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- US equities continue to paint screens red
- Warnings they may be oversold only valid short-term
- Elliot wave analyst argues longer-term outlook is bearish
With key global stock markets erasing their 2018 gains over the course of the past 24 hours it is little wonder dip buyers are loading up and looking for an entry point.
Determining an entry point can be done via a number of studies; perhaps the most popular of which is buying into an oversold market and we are hearing that U.S. markets in particular can be considered to be at such a point.
Claims that U.S. equities are oversold and due a bounce are only really valid on intraday time frames such as the 4 hour chart of the Dow industrial average index below, which shows momentum in the oversold region.
On the daily chart of the Dow, however, the index is not oversold according to momentum and more downside is, therefore, quite possible.
That is not to say there is absolutely nothing bullish about the daily chart.
One feature which does suggest the pair may be about to start a bullish renaissance is the shape of the pattern formed by the market in the last few weeks after the November 8 peak, which looks like a complete three-wave ABC pattern and, therefore, suggests the possibility of more upside.
Nevertheless, we have not seen a big enough bounce yet to confirm a reversal in the short-term downtrend.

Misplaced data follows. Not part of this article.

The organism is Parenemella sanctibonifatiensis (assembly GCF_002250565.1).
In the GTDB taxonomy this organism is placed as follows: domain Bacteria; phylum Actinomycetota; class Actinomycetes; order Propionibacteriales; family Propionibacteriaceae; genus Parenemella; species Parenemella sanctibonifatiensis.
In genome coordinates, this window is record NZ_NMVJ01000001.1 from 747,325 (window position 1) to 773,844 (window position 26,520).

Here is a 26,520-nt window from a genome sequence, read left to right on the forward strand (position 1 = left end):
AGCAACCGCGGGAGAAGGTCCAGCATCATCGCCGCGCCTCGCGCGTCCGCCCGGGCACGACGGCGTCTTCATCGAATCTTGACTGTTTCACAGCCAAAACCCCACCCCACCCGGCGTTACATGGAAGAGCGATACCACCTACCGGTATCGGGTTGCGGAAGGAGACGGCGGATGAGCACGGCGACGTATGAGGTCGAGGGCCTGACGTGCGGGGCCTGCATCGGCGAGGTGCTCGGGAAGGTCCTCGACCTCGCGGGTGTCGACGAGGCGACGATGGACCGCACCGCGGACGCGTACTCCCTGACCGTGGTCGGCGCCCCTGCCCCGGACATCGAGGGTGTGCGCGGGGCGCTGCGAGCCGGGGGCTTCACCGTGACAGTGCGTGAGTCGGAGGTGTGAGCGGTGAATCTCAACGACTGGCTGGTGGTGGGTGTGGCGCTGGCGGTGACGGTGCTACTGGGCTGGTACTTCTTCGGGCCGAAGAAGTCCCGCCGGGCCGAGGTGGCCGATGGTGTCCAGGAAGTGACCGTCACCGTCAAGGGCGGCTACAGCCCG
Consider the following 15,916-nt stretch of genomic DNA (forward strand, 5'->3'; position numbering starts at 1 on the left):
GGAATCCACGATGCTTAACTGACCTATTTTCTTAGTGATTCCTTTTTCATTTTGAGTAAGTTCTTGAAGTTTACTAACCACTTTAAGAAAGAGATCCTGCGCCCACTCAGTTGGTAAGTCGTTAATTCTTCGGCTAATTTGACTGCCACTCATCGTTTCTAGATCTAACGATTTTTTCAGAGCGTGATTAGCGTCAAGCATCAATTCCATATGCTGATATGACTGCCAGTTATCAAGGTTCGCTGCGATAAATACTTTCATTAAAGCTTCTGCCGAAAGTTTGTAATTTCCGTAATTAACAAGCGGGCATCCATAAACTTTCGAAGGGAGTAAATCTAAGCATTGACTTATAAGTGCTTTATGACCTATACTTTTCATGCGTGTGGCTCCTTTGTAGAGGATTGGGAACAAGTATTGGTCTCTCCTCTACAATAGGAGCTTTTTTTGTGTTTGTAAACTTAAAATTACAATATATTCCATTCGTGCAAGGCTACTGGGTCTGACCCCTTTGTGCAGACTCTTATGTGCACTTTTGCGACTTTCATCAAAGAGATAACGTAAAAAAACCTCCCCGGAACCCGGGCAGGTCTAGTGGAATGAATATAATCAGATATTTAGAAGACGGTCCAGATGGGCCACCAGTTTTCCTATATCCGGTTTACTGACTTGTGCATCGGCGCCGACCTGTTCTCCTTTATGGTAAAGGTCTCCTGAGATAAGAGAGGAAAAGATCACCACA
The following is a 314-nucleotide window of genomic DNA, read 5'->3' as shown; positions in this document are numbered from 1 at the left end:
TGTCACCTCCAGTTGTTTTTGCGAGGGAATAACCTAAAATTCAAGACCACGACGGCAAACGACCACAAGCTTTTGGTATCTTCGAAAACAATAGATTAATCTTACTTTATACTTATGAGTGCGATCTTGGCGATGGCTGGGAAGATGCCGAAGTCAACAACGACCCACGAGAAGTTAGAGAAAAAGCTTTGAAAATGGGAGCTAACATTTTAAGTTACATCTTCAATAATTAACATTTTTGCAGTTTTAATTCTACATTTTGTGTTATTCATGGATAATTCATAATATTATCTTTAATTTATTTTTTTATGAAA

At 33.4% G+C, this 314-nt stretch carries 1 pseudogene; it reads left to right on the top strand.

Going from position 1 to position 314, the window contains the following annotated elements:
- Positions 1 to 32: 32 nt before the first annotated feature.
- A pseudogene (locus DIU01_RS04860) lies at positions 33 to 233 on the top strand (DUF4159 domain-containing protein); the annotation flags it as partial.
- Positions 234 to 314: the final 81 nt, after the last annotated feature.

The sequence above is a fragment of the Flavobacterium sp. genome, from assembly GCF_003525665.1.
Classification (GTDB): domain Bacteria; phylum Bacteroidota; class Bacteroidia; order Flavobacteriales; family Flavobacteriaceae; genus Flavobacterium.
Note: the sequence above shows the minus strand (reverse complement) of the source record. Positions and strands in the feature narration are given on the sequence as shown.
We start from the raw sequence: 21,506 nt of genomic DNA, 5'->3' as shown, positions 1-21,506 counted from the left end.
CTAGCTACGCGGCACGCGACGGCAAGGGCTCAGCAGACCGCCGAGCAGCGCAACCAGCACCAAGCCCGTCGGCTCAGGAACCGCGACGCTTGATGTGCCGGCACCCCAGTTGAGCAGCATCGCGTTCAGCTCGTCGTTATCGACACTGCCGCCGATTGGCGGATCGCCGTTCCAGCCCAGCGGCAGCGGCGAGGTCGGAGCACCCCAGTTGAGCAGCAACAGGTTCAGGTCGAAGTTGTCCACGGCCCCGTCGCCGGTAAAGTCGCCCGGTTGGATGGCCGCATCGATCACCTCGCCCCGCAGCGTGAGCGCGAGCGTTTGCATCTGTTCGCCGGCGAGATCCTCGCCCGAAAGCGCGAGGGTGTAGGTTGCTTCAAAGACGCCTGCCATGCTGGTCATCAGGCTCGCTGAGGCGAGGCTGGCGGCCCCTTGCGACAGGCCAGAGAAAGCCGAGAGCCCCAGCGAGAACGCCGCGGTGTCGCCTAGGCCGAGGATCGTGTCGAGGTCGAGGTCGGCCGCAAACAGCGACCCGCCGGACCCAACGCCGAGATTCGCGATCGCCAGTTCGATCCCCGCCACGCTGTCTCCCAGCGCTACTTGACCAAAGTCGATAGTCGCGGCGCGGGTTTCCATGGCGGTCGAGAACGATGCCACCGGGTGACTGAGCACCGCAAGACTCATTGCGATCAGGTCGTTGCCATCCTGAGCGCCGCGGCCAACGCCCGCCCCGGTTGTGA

Although the pair is arguably now in a short-term downtrend the longer term the uptrend looks intact as illustrated on the monthly chart below, which puts the recent corrective period in context with the much longer term uptrend.
The monthly chart, however, does show one feature which is a sign of potential weakness, and that is a possible double top reversal pattern at the highs. This is the m-shape at the peak of the rally.
If the neckline of the double top at 24,008 is broken it will be a very bearish sign for US equities, and suggest substantial further downside to a target at roughly 22,000, or the height of the pattern extrapolated down.
As long as the Dow remains above the neckline however there is still a strong possibility of a resumption of the up trend, and the advantage still lies with market bulls.
One analyst who is very bearish US stocks, however, is Enda Glynn, an Elliot wave analyst and founder of bullwaves.org.
Glynn argues that the Dow still has a long way lower still to go.
According to his wave count analysis, which we have already covered in previous articles, the Dow is only at the beginning of a much deeper sell-off which could take it all the way down to an initial target at 17,048 and perhaps even lower thereafter.
For Glynn we are at the start of a correction of the whole of the rally since the 2009 great depression lows.
Elliott waves are composed of 5 trending waves and 3 corrective waves. This 5-3 cycle repeats over and over again.
Elliott waves are also what is known as ‘fractal’ which means smaller waves fit into larger waves which themselves fit into even larger waves ad infinitum.
The Dow has completed the 5th small wave of the 5th medium wave of the 5th larger wave of an even larger wave since the 2009 lows, and is now in the process of outlining a correction.
According to Glynn the fundamental basis for the sell off will be an extreme contraction in credit conditions.